Monday, May 21, 2007

Exchange of Fire

Melik Kaylan is with Ahmed Chalabi visiting sheiks in Diyala. Just then al-Qaeda pays a call too and Kaylan watches a pitched battle between Iraqi troops, local villagers and al-Qaeda terrorists.

I lost my head somewhat and ran at the rampart to look over the top but was thankfully tackled and stopped. The visiting sheiks crowded into the community hall. Mr. Chalabi never ceased talking to the TV camera, demanding help for the village. The second shell landed closer and behind us and fine yellow earth-dust floated over us. The sheiks were herded outside as a direct hit would have killed them all. It seemed the enemy had hit the structure before, maybe even had its GPS coordinates. The chaos intensified, the fighters now ducking from incoming fire. It was frustrating not to see the full picture. Two U.S. choppers flew overhead toward the opposition. The third mortar detonated, quite close this time, perhaps some 30 yards to the left, behind shuddering mud-brick structures, making my clothing flicker in the blast and my breath drop out. The tank fired again. The sheiks ran around ascending their SUVs with help from villagers. I counted three shells in all but some say six landed. It was hard to tell in the confusion. Suddenly a shout rose up and the fighters danced up and down below the ridge and came running down to us laughing. They'd destroyed one of the targets, it seemed.

What about the other? "It's OK, it's OK," someone shouted to me, and everyone began firing into the air to the great anger of a visiting army officer. They could scarcely afford the ammunition. We later found out, though, that the combined sound of gunfire, added to by bodyguards, had impressed the attackers--they apparently feared the presence of a much bigger force. They stopped, at least for now, which gave us the chance to leap into our vehicles, with Mr. Chalabi in his blue Parisian suit and poplin shirt pleading to the last in front of the cameras, before being bundled off to safety.

As we drove away from the village along the raised earth road, I looked back to see perhaps a hundred SUVs, a mile long, belting along behind carrying the elders. An Iraqi Army Humvee with mounted machine gun charged past us to the front. They'd been helping to guard the last bridge to Baghdad. But now, one felt, the villagers could guard it handily. They no longer felt isolated and forgotten by the world, as the television sets showed this night all over the Mideast.

The account is interesting as a snapshot of the war on the ground. Al-Qaeda is real. The Iraqi Army is real too. And the reflexive glee that requires shooting scarce ammo into the air when the good guys score is probably real as well.


Blogger Sparks fly said...

Chalabi comes off looking good.

I feel for both sides. The Sunnis and Shiites have both been discomforted by "modernism" invading their country. Al Queada sensing a vacuum after the bumbling of Saddam has moved to fill it by exploiting the Sunni/Shia differences to unite the country under their "New Caliphate", uber extremist, rule.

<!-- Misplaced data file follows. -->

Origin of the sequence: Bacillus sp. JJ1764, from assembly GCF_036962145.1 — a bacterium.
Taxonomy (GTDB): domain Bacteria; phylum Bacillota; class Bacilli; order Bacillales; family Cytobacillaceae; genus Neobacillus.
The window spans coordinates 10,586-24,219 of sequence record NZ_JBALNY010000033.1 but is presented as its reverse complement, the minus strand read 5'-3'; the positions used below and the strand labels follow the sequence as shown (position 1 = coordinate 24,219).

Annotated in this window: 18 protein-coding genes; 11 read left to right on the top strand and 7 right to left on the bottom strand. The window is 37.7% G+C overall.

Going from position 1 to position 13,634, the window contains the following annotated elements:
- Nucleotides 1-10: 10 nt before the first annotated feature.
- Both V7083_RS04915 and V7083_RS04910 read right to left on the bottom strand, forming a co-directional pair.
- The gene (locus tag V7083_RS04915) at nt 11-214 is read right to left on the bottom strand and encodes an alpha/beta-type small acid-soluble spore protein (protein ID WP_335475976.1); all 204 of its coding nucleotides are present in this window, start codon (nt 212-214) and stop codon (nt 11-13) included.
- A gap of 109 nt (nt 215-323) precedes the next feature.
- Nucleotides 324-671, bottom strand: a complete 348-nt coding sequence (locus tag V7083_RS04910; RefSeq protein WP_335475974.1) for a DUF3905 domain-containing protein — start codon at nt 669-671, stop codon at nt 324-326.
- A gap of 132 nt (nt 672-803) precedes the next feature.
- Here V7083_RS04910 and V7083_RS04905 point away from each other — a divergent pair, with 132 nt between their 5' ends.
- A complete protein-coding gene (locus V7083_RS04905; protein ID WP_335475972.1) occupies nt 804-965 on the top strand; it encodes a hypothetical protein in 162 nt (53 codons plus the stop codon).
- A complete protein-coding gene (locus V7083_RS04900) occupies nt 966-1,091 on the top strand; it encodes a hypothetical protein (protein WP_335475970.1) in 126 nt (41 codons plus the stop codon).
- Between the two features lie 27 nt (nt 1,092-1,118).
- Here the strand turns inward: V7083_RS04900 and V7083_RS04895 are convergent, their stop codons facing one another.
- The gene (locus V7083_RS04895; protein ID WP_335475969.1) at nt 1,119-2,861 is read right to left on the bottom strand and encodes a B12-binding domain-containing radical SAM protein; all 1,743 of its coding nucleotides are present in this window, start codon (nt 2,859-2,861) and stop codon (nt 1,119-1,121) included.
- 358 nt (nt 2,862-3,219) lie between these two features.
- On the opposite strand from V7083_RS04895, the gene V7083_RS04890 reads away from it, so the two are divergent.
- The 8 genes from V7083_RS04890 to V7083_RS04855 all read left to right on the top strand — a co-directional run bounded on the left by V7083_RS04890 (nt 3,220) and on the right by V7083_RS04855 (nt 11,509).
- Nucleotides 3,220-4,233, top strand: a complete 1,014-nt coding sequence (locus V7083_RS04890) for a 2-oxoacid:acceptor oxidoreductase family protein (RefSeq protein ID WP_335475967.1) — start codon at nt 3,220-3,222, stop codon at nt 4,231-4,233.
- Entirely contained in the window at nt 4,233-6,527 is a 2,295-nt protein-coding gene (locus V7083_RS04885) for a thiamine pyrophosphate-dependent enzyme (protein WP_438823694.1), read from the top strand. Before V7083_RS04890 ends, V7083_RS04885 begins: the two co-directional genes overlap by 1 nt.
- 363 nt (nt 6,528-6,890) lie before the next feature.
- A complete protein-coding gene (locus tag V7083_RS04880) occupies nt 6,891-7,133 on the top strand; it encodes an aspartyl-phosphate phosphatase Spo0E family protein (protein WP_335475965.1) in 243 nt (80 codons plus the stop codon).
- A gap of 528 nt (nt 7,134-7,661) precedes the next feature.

It reminds me of that Russian novel War and Peace; all those characters!

This piece makes Al Queada look like history. They have emotion but that usually doesn't do well against the organized machinery of war.

This could change quickly in our favor.

5/21/2007 10:35:00 PM  
Blogger Marcus Aurelius said...

Sooner or later someone is going to exploit that glee.

How many stories from the US Civil war are there of soldiers getting slaughtered by counterattacks because instead of pressing an attack or preparing for the counterattack they were looting the camp? Way too many.

That is what we are trying to change.

5/22/2007 05:26:00 AM  
Blogger Doug said...

OT WMD For Algore.
Shades of Unstoppable Global Warming!
The Faithful Heretic

Bryson mentions the retreat of Alpine glaciers, common grist for current headlines. “What do they find when the ice sheets retreat, in the Alps?”

We recall the two-year-old report saying a mature forest and agricultural water-management structures had been discovered emerging from the ice, seeing sunlight for the first time in thousands of years. Bryson interrupts excitedly.

A silver mine!
The guys had stacked up their tools because they were going to be back the next spring to mine more silver, only the snow never went,” he says.

“There used to be less ice than now.
It’s just getting back to normal

What Leads, What Follows?

Long ago in the Army Air Corps, Bryson and a colleague prepared the aviation weather forecast that predicted discovery of the jet stream by a group of B-29s flying to and from Tokyo. Their warning to expect westerly winds at 168 knots earned Bryson and his friend a chewing out from a general—and the general’s apology the next day when he learned they were right. Bryson flew into a couple of typhoons in 1944, three years before the Weather Service officially did such things, and he prepared the forecast for the homeward flight of the Enola Gay. Back in Wisconsin, he built a program at the UW that’s trained some of the nation’s leading climatologists.

How Little We Know

Bryson is a believer in climate change, in that he’s as quick as anyone to acknowledge that Earth’s climate has done nothing but change throughout the planet’s existence. In fact, he took that knowledge a big step further, earlier than probably anyone else...
HT - Limbaugh

5/22/2007 12:32:00 PM  

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